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 Collection: Congressional Research Service Reports
Environmental Protection: Defense-Related Programs

Environmental Protection: Defense-Related Programs

Date: July 28, 1998
Creator: Bearden, David M
Description: The Department of Defense (DOD) operates six environmental programs that address cleanup of past contamination at military facilities, compliance with environmental laws and regulations that apply to current activities, cleanup at military bases being closed, pollution prevention, natural resource conservation, and environmental technology. In addition, the Department of Energy (DOE) is responsible for managing defense nuclear waste generated from the past production of atomic materials used to construct nuclear weapons and for remediating contaminated sites. For FY1999, the Administration has requested a total of $10. 14 billion for DOD and DOE's defense-related environmental activities, which represents about 3.7% of the total request of $271.6 billion for national defense and is roughly 1.6% below the FY1998 funding level of $l0.30 billion.
Contributing Partner: UNT Libraries Government Documents Department
Environmental Streamlining Provisions in the Transportation Equity Act for the 21st Century: Status of Implementation

Environmental Streamlining Provisions in the Transportation Equity Act for the 21st Century: Status of Implementation

Date: May 30, 2003
Creator: Luther, Linda G & Bearden, David M
Description: At the state and local level, many observers have expressed long-standing concerns over delays, duplication of effort, and additional costs frequently associated with the environmental review process for highway projects that must be completed under the National Environmental Policy Act of 1969 (NEPA, P.L. 91-190). To address these concerns, the Transportation Equity Act for the 21st Century (TEA21, P.L. 105-178), enacted in 1998, requires the Federal Highway Administration(FHWA) to streamline the environmental review process for highway projects.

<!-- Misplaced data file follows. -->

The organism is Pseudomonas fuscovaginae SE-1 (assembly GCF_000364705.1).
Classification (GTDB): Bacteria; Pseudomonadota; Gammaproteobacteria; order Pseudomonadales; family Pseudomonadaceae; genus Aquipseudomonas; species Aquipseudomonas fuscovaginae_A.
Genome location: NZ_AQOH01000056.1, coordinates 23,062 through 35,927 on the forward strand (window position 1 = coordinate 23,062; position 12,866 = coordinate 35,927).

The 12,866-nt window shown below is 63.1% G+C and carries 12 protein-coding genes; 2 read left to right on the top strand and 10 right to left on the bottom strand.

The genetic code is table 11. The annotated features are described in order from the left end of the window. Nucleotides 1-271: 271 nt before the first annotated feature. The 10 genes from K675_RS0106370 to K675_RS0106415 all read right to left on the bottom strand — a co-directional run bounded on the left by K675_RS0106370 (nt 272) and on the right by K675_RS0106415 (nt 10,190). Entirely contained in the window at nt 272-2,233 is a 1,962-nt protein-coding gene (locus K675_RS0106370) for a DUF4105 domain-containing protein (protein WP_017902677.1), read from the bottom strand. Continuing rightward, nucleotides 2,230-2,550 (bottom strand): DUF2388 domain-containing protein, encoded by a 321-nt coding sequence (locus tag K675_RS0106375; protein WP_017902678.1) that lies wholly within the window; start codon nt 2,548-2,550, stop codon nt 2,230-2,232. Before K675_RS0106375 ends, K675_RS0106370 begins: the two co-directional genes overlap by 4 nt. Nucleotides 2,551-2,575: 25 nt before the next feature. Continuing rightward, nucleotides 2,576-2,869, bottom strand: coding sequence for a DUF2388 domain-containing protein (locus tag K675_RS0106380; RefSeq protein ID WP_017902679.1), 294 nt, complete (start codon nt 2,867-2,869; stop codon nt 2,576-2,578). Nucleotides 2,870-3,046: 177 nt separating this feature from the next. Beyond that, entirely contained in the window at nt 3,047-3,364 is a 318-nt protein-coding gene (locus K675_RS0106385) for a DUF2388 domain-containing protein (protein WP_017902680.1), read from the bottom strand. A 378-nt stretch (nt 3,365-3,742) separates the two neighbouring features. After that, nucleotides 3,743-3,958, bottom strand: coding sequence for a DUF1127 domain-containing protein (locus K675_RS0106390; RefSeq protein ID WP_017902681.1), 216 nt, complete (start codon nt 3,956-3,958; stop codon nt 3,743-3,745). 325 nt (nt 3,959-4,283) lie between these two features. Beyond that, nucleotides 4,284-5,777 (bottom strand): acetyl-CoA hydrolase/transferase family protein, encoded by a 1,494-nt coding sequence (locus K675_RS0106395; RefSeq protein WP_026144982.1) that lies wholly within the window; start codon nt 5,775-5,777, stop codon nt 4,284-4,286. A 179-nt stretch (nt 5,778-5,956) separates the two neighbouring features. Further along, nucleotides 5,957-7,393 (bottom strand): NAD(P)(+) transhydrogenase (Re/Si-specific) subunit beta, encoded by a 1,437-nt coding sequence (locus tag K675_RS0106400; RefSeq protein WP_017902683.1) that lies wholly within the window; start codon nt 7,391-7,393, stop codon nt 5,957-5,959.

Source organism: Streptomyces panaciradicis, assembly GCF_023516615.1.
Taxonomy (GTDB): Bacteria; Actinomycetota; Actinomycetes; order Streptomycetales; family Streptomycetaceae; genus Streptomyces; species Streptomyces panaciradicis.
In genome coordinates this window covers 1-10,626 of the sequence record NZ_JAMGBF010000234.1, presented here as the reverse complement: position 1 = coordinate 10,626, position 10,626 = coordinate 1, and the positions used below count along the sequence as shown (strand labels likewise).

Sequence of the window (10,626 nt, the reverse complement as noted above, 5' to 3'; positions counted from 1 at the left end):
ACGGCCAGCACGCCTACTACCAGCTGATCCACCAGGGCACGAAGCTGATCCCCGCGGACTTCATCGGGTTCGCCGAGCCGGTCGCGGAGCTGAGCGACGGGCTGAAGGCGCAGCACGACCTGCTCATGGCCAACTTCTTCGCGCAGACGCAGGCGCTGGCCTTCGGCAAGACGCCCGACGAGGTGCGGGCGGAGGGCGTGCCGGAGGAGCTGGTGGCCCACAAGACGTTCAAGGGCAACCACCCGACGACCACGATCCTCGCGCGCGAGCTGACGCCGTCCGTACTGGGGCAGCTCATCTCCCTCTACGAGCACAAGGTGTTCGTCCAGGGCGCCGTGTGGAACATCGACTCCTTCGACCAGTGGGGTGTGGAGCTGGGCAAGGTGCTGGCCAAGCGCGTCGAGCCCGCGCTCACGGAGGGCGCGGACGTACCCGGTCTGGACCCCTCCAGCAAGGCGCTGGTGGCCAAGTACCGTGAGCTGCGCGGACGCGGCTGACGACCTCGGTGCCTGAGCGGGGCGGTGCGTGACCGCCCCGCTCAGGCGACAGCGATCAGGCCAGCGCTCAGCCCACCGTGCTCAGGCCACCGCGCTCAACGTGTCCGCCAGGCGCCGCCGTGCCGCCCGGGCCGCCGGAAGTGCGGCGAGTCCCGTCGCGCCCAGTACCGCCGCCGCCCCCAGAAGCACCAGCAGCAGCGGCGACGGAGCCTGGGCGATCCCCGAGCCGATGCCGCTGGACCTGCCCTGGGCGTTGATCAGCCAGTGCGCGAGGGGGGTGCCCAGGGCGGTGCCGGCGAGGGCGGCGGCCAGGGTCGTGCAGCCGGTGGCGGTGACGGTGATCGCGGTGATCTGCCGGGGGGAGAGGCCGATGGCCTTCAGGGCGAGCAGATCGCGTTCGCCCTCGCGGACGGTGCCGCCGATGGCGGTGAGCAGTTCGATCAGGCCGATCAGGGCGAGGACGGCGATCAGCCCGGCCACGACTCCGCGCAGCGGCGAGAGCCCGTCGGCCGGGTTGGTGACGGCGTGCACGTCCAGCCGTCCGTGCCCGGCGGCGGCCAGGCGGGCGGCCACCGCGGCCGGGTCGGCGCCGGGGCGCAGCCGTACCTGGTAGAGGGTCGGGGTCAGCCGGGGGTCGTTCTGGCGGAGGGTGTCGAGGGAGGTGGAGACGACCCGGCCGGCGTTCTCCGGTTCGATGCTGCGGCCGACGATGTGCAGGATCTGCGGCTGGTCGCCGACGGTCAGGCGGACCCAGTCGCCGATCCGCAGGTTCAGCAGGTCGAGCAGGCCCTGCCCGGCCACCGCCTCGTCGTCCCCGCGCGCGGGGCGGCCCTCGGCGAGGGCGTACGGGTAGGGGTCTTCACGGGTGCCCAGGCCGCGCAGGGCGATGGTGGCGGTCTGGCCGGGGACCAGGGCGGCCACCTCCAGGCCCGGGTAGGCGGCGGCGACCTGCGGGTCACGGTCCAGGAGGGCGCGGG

Contributing Partner: UNT Libraries Government Documents Department
Environmental Streamlining Provisions in the Transportation Equity Act for the 21st Century: Status of Implementation

Environmental Streamlining Provisions in the Transportation Equity Act for the 21st Century: Status of Implementation

Date: March 13, 2003
Creator: Bearden, David M & Luther, Linda G
Description: This report describes the environmental documents required for highway projects, discusses the average amount of time to complete this documentation, summarizes the environmental streamlining provisions under TEA-21, and examines administrative and legislative actions taken to implement these requirements.
Contributing Partner: UNT Libraries Government Documents Department
Environmental Streamlining Provisions in the Transportation Equity Act for the 21st Century: Status of Implementation

Environmental Streamlining Provisions in the Transportation Equity Act for the 21st Century: Status of Implementation

Date: February 6, 2003
Creator: Bearden, David M & Luther, Linda G
Description: This report describes the environmental documents required for highway projects, discusses the average amount of time to complete this documentation, summarizes the environmental streamlining provisions under TEA-21, and examines administrative and legislative actions taken to implement these requirements.
Contributing Partner: UNT Libraries Government Documents Department
Environmental Streamlining Provisions in the Transportation Equity Act for the 21st Century: Status of Implementation

Environmental Streamlining Provisions in the Transportation Equity Act for the 21st Century: Status of Implementation

Date: September 30, 2002
Creator: Bearden, David M
Description: At the state and local level, many observers have expressed long-standing concerns over delays, duplication of effort, and additional costs frequently associated with the environmental review process for highway projects that must be completed under the National Environmental Policy Act of 1969 (NEPA, P.L. 91-190). To address these concerns, the Transportation Equity Act for the 21st Century (TEA21, P.L. 105-178), enacted in 1998, requires the Federal Highway Administration(FHWA) to streamline the environmental review process for highway projects.
Contributing Partner: UNT Libraries Government Documents Department